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Stars and Bars | The Nation

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Stars and Bars

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Sasha Abramsky is less interested in the ideological currents that helped pave the way for mass incarceration, although in American Furies he does spotlight the fascinating role played by a Berkeley-educated sociologist named Robert Martinson, who, after several years investigating the cornucopia of rehabilitation programs offered at the time by the New York State prison system, summed up his findings in a sensational 1974 article titled "What Works?" His answer: nothing. Martinson's frustration is understandable to anyone who has ever suffered through an encounter group. Yet his conclusions, published in the neoconservative journal Public Interest, were grossly one-sided: While many programs do not work, some clearly have a positive effect.

About the Author

Daniel Lazare
Daniel Lazare is the author of, most recently, The Velvet Coup: The Constitution, the Supreme Court, and the Decline of...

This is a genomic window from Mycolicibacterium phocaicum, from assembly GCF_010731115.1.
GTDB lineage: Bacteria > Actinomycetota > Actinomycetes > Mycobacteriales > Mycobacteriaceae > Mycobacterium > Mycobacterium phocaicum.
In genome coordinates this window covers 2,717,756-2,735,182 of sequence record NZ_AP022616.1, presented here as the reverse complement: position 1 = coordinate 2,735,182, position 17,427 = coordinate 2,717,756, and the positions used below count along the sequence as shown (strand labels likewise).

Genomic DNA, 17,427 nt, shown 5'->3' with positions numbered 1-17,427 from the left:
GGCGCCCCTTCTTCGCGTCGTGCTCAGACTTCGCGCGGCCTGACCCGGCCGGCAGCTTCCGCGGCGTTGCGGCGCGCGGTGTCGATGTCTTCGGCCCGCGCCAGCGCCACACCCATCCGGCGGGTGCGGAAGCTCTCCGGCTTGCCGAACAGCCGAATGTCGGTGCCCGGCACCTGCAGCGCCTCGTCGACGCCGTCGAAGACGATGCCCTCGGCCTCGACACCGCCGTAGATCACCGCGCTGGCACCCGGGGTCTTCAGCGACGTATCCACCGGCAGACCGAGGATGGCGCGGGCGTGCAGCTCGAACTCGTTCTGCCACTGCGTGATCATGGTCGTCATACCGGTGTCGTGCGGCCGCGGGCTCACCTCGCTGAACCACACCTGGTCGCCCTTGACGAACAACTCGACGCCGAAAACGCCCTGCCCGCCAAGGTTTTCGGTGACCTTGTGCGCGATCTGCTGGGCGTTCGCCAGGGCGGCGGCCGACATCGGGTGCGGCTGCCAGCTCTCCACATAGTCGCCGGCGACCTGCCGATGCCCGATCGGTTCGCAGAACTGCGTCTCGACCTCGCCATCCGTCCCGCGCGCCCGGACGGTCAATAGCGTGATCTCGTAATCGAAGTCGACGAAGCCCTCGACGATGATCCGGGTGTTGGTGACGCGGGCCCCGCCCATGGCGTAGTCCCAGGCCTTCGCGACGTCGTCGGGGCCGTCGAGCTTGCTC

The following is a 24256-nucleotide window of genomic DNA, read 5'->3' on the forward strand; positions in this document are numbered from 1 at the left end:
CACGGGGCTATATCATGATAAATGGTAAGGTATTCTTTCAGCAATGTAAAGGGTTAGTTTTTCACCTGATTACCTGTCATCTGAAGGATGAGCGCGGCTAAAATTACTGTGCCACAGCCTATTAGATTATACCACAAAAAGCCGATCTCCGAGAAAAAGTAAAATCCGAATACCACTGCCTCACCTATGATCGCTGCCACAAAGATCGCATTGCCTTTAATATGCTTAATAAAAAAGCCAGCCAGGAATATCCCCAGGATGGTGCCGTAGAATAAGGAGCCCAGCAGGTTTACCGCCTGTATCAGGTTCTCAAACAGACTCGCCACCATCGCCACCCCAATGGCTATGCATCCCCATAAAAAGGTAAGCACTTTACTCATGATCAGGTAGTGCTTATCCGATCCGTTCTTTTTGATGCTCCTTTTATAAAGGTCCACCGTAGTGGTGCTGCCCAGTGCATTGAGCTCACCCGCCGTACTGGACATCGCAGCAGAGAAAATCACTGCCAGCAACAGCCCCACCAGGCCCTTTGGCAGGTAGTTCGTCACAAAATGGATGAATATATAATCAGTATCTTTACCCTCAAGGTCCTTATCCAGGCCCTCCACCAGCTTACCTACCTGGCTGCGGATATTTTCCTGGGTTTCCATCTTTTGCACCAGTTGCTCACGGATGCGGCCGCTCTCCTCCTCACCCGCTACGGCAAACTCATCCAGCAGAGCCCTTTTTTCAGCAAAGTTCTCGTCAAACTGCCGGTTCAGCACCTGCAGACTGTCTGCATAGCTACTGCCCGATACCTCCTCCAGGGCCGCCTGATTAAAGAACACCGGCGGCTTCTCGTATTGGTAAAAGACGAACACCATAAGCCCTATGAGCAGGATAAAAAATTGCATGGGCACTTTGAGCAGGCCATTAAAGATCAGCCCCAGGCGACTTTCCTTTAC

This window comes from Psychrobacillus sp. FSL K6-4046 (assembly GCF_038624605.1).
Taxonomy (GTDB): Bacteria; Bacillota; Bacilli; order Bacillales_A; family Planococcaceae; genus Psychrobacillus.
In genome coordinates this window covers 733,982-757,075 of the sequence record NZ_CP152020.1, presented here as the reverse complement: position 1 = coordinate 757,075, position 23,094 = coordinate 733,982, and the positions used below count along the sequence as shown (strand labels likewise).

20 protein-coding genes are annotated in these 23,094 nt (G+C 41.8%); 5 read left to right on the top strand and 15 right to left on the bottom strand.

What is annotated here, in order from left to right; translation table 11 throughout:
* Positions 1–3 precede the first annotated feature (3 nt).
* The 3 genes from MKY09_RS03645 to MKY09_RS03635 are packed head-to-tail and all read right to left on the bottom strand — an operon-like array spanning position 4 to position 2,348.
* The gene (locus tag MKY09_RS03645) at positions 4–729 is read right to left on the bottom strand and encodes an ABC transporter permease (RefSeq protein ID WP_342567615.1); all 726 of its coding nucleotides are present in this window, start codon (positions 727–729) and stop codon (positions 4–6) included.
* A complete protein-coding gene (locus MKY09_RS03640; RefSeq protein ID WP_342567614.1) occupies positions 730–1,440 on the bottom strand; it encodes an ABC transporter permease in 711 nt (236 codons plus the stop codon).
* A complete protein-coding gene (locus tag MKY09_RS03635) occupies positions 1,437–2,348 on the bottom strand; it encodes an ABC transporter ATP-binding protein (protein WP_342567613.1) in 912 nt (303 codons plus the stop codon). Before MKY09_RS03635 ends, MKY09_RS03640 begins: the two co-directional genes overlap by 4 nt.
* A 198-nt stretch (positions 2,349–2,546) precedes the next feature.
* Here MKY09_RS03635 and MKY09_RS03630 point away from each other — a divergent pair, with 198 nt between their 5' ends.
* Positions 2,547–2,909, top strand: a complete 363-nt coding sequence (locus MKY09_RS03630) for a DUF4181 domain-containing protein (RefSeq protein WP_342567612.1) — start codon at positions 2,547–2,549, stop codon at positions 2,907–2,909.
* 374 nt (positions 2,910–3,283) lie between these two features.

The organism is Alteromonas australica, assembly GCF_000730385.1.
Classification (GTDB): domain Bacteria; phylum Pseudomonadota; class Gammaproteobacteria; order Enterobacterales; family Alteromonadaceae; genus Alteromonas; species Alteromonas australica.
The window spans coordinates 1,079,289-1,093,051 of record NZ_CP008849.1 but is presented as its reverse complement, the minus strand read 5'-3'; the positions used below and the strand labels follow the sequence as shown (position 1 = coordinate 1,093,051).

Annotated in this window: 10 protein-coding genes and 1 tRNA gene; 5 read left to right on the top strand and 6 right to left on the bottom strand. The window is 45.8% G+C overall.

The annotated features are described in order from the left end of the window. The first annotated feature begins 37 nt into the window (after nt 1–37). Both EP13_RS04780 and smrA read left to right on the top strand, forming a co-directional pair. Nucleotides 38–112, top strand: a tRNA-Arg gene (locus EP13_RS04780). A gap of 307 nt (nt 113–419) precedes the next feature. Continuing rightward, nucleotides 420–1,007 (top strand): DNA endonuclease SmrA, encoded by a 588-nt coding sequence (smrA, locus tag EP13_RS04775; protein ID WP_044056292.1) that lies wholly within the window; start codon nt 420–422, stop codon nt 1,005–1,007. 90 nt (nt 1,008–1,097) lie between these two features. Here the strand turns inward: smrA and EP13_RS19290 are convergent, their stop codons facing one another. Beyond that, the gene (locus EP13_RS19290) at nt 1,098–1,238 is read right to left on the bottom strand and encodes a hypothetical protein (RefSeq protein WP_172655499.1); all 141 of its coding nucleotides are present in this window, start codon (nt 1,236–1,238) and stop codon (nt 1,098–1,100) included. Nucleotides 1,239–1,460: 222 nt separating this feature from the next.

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In short order, Martinson's article became the bible of the vengeance-and-punishment set, which seized on it as proof that rehabilitation was a lost cause and that the only purpose of prison was to penalize wrongdoers. Once this ideological impediment was removed, the criminal-justice system slid downhill with remarkable speed. If punishment was good, then more punishment was better. In short order, Massachusetts Governor William Weld was declaring that life in prison should be "akin to a walk through hell," while right-wing Senator Phil Gramm was promising "to string barbed wire on every military base in America" to contain all the criminals he wanted to round up. In Maricopa County, Arizona, which includes Phoenix, a colorful local character named Joe Arpaio got himself re-elected sheriff time and again by parading his inmates about on chain gangs, dressing the men among them in fluorescent pink underwear and serving prisoners food that, as he cheerfully admits, costs less than what he gives to his cats and dogs. "Voters like it everywhere," Abramsky quotes Arpaio as saying of such policies. "I'm on thousands of talk shows. I never get a negative. I get letters from all over the world--and I answer every one. They say, 'Come up here and be our sheriff.'" What makes this all the more repellent is that the people subjected to such humiliation and abuse are rarely killers or rapists but alcoholics, vagrants and other small fry doing time for such misdemeanors as possession and shoplifting.